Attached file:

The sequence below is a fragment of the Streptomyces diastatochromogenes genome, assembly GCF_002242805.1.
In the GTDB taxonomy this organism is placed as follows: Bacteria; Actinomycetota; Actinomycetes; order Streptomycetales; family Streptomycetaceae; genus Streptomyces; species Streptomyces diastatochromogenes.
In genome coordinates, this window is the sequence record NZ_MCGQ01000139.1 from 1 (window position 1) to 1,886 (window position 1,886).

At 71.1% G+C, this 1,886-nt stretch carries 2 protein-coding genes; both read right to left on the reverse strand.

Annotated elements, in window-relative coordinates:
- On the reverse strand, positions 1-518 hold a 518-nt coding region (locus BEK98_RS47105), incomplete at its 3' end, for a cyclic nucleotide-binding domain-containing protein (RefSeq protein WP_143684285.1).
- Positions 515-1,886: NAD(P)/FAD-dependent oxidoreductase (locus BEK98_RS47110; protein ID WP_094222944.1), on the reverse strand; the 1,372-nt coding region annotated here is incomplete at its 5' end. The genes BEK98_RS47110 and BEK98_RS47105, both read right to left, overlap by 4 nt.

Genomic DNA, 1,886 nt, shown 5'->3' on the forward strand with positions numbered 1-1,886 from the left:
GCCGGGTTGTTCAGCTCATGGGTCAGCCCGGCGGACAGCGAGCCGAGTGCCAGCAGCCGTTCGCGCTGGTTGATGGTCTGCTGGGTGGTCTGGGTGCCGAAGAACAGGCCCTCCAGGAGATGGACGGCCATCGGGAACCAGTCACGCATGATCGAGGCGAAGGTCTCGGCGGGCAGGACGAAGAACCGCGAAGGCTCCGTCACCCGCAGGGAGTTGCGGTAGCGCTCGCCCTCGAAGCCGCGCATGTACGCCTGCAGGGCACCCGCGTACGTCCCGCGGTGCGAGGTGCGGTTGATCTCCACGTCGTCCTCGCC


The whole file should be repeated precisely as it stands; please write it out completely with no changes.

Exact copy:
The sequence below is a fragment of the Streptomyces diastatochromogenes genome, assembly GCF_002242805.1.
In the GTDB taxonomy this organism is placed as follows: Bacteria; Actinomycetota; Actinomycetes; order Streptomycetales; family Streptomycetaceae; genus Streptomyces; species Streptomyces diastatochromogenes.
In genome coordinates, this window is the sequence record NZ_MCGQ01000139.1 from 1 (window position 1) to 1,886 (window position 1,886).

At 71.1% G+C, this 1,886-nt stretch carries 2 protein-coding genes; both read right to left on the reverse strand.

Annotated elements, in window-relative coordinates:
- On the reverse strand, positions 1-518 hold a 518-nt coding region (locus BEK98_RS47105), incomplete at its 3' end, for a cyclic nucleotide-binding domain-containing protein (RefSeq protein WP_143684285.1).
- Positions 515-1,886: NAD(P)/FAD-dependent oxidoreductase (locus BEK98_RS47110; protein ID WP_094222944.1), on the reverse strand; the 1,372-nt coding region annotated here is incomplete at its 5' end. The genes BEK98_RS47110 and BEK98_RS47105, both read right to left, overlap by 4 nt.

Genomic DNA, 1,886 nt, shown 5'->3' on the forward strand with positions numbered 1-1,886 from the left:
GCCGGGTTGTTCAGCTCATGGGTCAGCCCGGCGGACAGCGAGCCGAGTGCCAGCAGCCGTTCGCGCTGGTTGATGGTCTGCTGGGTGGTCTGGGTGCCGAAGAACAGGCCCTCCAGGAGATGGACGGCCATCGGGAACCAGTCACGCATGATCGAGGCGAAGGTCTCGGCGGGCAGGACGAAGAACCGCGAAGGCTCCGTCACCCGCAGGGAGTTGCGGTAGCGCTCGCCCTCGAAGCCGCGCATGTACGCCTGCAGGGCACCCGCGTACGTCCCGCGGTGCGAGGTGCGGTTGATCTCCACGTCGTCCTCGCC